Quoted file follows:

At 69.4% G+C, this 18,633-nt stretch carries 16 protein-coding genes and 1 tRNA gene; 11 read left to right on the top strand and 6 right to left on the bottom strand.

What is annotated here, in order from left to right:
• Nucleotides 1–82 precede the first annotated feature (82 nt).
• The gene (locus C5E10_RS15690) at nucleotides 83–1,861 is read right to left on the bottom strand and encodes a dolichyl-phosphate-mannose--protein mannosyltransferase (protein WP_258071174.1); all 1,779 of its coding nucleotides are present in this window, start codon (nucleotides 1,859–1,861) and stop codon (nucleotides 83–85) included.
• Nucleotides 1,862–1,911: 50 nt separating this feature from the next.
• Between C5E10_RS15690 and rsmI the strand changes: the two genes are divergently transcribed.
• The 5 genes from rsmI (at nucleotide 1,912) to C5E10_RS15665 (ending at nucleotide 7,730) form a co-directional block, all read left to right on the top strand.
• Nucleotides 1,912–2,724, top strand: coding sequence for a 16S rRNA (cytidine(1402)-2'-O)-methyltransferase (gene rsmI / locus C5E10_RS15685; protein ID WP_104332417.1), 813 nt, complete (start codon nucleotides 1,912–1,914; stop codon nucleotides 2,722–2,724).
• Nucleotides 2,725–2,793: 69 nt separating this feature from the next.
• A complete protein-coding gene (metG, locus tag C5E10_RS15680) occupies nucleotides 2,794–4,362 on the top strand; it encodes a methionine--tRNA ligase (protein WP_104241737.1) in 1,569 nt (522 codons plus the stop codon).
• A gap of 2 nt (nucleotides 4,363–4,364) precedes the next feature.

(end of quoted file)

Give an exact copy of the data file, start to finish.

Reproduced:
At 69.4% G+C, this 18,633-nt stretch carries 16 protein-coding genes and 1 tRNA gene; 11 read left to right on the top strand and 6 right to left on the bottom strand.

What is annotated here, in order from left to right:
• Nucleotides 1–82 precede the first annotated feature (82 nt).
• The gene (locus C5E10_RS15690) at nucleotides 83–1,861 is read right to left on the bottom strand and encodes a dolichyl-phosphate-mannose--protein mannosyltransferase (protein WP_258071174.1); all 1,779 of its coding nucleotides are present in this window, start codon (nucleotides 1,859–1,861) and stop codon (nucleotides 83–85) included.
• Nucleotides 1,862–1,911: 50 nt separating this feature from the next.
• Between C5E10_RS15690 and rsmI the strand changes: the two genes are divergently transcribed.
• The 5 genes from rsmI (at nucleotide 1,912) to C5E10_RS15665 (ending at nucleotide 7,730) form a co-directional block, all read left to right on the top strand.
• Nucleotides 1,912–2,724, top strand: coding sequence for a 16S rRNA (cytidine(1402)-2'-O)-methyltransferase (gene rsmI / locus C5E10_RS15685; protein ID WP_104332417.1), 813 nt, complete (start codon nucleotides 1,912–1,914; stop codon nucleotides 2,722–2,724).
• Nucleotides 2,725–2,793: 69 nt separating this feature from the next.
• A complete protein-coding gene (metG, locus tag C5E10_RS15680) occupies nucleotides 2,794–4,362 on the top strand; it encodes a methionine--tRNA ligase (protein WP_104241737.1) in 1,569 nt (522 codons plus the stop codon).
• A gap of 2 nt (nucleotides 4,363–4,364) precedes the next feature.